New findings from a nationwide program that links neurologists with patients with Parkinson's disease in their homes via video conferencing shows that telemedicine can successfully deliver quality care. (2017-08-16)
Healthcare spending in late life is not wasteful, predictive model shows
End-of-life health care spending in the United States is not wasteful, a new study says; many recipients of such expenditures aren't, in fact, certain to die, as the thinking goes. (2018-06-28)
New study uncovers major differences in billing complexity among US health insurers
One frequently proclaimed advantage of single-payer health care is its potential to reduce administrative costs, but new research from the Vancouver School of Economics calls that assumption into question. (2018-04-02)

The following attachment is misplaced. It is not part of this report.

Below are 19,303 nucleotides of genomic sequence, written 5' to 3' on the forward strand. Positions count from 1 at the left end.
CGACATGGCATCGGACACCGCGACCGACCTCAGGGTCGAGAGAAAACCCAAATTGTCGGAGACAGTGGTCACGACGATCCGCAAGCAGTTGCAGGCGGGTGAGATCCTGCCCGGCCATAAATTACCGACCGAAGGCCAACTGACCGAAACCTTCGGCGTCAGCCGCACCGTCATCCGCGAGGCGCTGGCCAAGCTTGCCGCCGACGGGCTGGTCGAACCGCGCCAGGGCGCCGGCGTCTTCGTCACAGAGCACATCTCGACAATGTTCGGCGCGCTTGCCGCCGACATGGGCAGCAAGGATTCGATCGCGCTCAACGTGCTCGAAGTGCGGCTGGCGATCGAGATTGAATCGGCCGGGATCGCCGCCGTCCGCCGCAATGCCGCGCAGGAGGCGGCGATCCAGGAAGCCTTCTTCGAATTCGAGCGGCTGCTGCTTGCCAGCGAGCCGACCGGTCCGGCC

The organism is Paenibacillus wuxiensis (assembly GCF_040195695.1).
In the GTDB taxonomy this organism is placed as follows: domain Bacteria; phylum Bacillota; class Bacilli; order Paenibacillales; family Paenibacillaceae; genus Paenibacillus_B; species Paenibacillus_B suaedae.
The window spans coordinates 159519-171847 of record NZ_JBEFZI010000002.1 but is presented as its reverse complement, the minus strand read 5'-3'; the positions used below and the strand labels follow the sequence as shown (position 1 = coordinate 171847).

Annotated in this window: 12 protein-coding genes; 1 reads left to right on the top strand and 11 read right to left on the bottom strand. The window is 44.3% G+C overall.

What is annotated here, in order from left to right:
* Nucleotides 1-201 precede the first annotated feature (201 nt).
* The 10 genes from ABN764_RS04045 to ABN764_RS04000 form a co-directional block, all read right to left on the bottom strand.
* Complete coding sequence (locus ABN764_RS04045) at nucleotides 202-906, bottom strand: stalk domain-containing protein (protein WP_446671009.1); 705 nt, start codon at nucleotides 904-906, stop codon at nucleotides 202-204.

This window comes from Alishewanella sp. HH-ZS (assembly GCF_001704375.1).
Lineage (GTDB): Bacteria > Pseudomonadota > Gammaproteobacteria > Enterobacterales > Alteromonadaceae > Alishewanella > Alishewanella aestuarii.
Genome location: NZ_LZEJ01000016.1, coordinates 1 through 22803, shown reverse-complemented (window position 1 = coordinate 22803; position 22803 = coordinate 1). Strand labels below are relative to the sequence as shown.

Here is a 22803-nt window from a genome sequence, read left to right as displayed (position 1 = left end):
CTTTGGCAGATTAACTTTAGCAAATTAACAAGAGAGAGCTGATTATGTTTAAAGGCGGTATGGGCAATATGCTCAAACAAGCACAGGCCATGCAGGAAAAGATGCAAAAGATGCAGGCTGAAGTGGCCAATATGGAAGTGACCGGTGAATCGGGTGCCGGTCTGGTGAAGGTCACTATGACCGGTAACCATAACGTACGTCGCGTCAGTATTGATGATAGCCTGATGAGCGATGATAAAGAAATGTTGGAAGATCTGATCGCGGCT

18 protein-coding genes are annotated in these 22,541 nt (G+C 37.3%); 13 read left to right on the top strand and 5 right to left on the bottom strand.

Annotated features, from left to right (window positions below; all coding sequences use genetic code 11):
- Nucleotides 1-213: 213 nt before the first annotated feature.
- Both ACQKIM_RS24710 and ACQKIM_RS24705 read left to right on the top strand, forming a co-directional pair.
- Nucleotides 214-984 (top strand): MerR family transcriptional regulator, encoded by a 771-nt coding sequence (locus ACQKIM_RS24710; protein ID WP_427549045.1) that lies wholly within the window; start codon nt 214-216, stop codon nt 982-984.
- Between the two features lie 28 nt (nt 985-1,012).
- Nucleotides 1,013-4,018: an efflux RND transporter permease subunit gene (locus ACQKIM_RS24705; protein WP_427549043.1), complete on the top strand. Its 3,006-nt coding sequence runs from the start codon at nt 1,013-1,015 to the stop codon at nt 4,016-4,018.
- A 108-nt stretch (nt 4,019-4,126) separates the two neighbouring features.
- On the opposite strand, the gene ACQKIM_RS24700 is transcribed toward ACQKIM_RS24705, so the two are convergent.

Patients who get opioids in the ER are less likely to use them long-term
Compared to other medical settings, emergency patients who are prescribed opioids for the first time in the emergency department are less likely to become long-term users and more likely to be prescribed these powerful painkillers in accordance with The Centers for Disease Control and Prevention (CDC) guidelines. (2017-09-26)
Hospitals in Medicare ACOs reduced readmissions faster
The Accountable Care Organization model of paying for health care appears to help reduce hospital readmissions among Medicare patients discharged to skilled nursing facilities, a new study suggests. (2017-01-09)
Study says some nursing homes gaming the system to improve their Medicare star ratings